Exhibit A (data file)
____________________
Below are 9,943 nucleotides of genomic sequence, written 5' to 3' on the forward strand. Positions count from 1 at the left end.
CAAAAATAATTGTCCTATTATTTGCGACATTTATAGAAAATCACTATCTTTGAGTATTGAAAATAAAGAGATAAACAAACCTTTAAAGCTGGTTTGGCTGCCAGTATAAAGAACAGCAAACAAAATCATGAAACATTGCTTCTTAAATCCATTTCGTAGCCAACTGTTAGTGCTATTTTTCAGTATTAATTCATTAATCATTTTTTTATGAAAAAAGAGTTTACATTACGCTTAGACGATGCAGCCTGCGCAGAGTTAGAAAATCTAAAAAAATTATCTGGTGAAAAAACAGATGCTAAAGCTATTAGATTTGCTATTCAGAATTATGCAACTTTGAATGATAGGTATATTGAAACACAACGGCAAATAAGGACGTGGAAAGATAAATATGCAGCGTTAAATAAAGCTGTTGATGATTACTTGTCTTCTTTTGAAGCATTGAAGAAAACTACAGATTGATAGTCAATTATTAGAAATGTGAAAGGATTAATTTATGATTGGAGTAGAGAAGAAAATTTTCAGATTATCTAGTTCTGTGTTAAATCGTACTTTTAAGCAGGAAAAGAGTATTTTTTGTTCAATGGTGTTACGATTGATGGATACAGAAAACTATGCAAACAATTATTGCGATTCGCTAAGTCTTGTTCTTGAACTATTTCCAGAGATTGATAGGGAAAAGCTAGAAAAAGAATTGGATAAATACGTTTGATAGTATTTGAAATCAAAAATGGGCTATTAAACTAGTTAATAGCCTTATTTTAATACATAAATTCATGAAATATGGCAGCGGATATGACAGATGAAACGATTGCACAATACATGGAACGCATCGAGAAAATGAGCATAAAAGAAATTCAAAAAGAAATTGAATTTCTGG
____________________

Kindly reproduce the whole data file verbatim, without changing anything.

Below are 9,943 nucleotides of genomic sequence, written 5' to 3' on the forward strand. Positions count from 1 at the left end.
CAAAAATAATTGTCCTATTATTTGCGACATTTATAGAAAATCACTATCTTTGAGTATTGAAAATAAAGAGATAAACAAACCTTTAAAGCTGGTTTGGCTGCCAGTATAAAGAACAGCAAACAAAATCATGAAACATTGCTTCTTAAATCCATTTCGTAGCCAACTGTTAGTGCTATTTTTCAGTATTAATTCATTAATCATTTTTTTATGAAAAAAGAGTTTACATTACGCTTAGACGATGCAGCCTGCGCAGAGTTAGAAAATCTAAAAAAATTATCTGGTGAAAAAACAGATGCTAAAGCTATTAGATTTGCTATTCAGAATTATGCAACTTTGAATGATAGGTATATTGAAACACAACGGCAAATAAGGACGTGGAAAGATAAATATGCAGCGTTAAATAAAGCTGTTGATGATTACTTGTCTTCTTTTGAAGCATTGAAGAAAACTACAGATTGATAGTCAATTATTAGAAATGTGAAAGGATTAATTTATGATTGGAGTAGAGAAGAAAATTTTCAGATTATCTAGTTCTGTGTTAAATCGTACTTTTAAGCAGGAAAAGAGTATTTTTTGTTCAATGGTGTTACGATTGATGGATACAGAAAACTATGCAAACAATTATTGCGATTCGCTAAGTCTTGTTCTTGAACTATTTCCAGAGATTGATAGGGAAAAGCTAGAAAAAGAATTGGATAAATACGTTTGATAGTATTTGAAATCAAAAATGGGCTATTAAACTAGTTAATAGCCTTATTTTAATACATAAATTCATGAAATATGGCAGCGGATATGACAGATGAAACGATTGCACAATACATGGAACGCATCGAGAAAATGAGCATAAAAGAAATTCAAAAAGAAATTGAATTTCTGG